The HR Specialist: Employment Law

A handful of high-profile legal disputes are shining a bright light on an often-ignored issue: Should employers be required to pay interns at least the minimum wage?

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It’s perfectly legitimate to try to prevent allegations of sexual harassment and favoritism by instituting a policy banning romantic relation­ships between co-workers—or between certain types of co-workers, like supervisors and subordinates. But what if two employees get married?

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If you’re ever hauled into court to testify in an employment lawsuit against your organization, what you say—and how you say it—can sink your defense … or help you win. Prepare yourself for any lawsuit by asking yourself these 10 questions:

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Here’s an easy fix for a poten­tially big problem: Post all promotion openings. If you do, only employees who actually apply can take you to court. That can save thousands in legal fees and lost pro­ductivity.

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President Obama’s push to raise the minimum wage from its current $7.25 per hour to $9.50 will likely fall on deaf ears in Congress this year.

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The EEOC received a record 99,947 charges in 2011. Given this sharp increase in charge activity, now’s a good time to review your personnel policies. Consider two EEOC enforcement trends: scrutiny of background checks and inflexible leave policies.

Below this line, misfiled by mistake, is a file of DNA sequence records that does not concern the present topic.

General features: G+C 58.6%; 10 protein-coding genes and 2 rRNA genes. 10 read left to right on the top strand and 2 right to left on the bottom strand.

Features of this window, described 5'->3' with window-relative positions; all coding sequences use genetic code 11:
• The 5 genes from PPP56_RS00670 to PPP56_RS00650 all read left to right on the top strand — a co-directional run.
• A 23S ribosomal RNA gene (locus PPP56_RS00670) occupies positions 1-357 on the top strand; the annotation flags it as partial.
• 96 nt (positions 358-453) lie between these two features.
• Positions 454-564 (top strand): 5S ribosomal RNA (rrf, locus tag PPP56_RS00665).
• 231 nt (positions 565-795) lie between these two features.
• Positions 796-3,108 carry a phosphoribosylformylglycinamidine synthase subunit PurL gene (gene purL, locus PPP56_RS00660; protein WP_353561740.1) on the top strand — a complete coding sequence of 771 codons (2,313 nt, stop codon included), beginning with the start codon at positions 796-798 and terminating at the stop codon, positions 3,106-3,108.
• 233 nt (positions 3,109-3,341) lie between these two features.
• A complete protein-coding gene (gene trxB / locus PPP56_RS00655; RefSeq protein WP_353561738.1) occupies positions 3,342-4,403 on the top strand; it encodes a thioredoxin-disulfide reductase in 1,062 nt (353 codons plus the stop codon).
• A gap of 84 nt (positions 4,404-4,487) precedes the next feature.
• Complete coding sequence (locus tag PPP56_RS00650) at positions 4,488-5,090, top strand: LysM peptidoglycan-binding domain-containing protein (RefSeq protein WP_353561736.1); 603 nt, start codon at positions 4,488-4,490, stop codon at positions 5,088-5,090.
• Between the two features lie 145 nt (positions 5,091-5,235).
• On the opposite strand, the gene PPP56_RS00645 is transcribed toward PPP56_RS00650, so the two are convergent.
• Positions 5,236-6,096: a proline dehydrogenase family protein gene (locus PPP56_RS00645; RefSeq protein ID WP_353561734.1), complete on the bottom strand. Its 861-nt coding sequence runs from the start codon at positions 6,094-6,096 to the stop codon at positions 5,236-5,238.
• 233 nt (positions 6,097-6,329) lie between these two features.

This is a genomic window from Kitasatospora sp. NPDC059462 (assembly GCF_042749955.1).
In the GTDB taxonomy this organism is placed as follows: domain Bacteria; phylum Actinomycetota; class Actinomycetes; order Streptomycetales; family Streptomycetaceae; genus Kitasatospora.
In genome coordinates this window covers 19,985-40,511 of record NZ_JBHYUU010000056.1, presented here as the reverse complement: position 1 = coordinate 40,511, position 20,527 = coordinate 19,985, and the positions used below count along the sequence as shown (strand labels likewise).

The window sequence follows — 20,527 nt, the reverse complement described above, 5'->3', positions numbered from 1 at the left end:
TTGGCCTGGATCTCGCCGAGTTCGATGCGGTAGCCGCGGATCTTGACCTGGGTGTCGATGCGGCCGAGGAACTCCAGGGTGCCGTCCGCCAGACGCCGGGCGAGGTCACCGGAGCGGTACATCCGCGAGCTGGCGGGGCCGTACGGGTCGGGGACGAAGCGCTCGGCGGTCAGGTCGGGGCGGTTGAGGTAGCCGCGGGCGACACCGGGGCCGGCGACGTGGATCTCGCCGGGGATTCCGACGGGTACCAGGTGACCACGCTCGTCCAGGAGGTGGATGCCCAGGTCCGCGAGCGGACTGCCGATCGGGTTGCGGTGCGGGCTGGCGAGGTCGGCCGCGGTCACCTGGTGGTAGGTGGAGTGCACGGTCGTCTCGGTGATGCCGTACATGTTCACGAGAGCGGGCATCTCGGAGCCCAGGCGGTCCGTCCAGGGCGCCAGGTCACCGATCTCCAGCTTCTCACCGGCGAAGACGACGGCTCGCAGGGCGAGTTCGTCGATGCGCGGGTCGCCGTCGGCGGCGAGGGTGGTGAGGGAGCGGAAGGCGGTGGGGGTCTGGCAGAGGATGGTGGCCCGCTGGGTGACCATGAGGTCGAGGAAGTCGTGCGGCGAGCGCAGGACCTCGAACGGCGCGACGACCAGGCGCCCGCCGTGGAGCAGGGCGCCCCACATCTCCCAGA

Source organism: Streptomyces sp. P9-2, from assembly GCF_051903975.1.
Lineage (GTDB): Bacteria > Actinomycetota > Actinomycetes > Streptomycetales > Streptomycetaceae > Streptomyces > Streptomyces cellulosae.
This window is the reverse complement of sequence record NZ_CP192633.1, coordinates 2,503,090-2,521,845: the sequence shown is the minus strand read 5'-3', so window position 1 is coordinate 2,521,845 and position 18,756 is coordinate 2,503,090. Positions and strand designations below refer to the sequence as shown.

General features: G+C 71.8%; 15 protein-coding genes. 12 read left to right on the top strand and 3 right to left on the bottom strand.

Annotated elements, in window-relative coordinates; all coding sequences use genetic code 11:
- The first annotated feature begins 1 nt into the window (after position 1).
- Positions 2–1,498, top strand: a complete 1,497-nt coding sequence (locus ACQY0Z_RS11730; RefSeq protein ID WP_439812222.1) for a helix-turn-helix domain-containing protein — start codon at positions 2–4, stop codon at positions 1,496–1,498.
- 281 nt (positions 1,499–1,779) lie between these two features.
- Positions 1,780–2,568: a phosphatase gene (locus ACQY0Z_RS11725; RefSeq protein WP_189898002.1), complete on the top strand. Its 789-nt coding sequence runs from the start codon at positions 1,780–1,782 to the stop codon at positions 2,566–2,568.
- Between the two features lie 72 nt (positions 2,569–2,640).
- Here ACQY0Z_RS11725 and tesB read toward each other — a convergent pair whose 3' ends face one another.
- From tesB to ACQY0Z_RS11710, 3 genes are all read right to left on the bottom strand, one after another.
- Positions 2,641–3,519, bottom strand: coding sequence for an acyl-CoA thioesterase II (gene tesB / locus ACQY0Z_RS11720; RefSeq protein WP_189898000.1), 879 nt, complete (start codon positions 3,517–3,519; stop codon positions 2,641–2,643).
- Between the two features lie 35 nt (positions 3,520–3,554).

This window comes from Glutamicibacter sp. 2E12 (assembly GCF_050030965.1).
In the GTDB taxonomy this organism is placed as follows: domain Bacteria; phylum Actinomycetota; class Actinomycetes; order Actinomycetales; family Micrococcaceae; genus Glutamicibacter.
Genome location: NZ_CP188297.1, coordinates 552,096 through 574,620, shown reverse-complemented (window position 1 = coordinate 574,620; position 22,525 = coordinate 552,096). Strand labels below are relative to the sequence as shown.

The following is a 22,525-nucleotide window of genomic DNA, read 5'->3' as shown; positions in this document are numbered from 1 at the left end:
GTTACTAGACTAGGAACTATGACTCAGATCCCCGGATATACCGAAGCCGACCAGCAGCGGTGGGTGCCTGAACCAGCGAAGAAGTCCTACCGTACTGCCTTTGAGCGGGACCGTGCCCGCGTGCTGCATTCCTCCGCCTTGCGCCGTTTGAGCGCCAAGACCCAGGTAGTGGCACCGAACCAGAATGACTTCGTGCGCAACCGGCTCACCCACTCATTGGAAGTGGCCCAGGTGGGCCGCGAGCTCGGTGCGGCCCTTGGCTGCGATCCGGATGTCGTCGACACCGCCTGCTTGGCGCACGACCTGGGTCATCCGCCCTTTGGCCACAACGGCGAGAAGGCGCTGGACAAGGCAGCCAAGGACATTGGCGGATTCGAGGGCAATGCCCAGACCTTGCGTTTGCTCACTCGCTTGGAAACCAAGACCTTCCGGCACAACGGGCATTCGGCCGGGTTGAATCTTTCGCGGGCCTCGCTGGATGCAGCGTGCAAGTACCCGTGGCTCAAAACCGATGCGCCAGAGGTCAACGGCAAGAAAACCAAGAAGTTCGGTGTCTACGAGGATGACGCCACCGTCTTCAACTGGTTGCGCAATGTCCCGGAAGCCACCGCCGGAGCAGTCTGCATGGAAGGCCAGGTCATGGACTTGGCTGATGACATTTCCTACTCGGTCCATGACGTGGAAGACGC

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If a fired employee sues your organization, alleging discrimination, you’ll probably want to argue that the real reason was the employee’s poor work perform­ance. Maybe you’ll want to claim that it was a mistake to hire the employee in the first place. Well, don’t expect the court to let you go on a fishing expedition into the employee’s past jobs.

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Shuffling economic conditions and favorable rule-making in Washington helped union membership rise in 2011 by 49,000 people, up to 14.8 million workers, says the U.S. Bureau of Labor Statistics.

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Some employees think they’re entitled to FMLA leave for every sickness and family emergency. They’re wrong. You should only grant leave requests based on legitimate reasons and reject clearly frivolous ones.

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Sometimes, it’s a close call to decide who will be the best fit for a job. Checking applicants’ references can break that tie. Just make sure you take careful notes during those discussions, and retain those notes in case there’s litigation.

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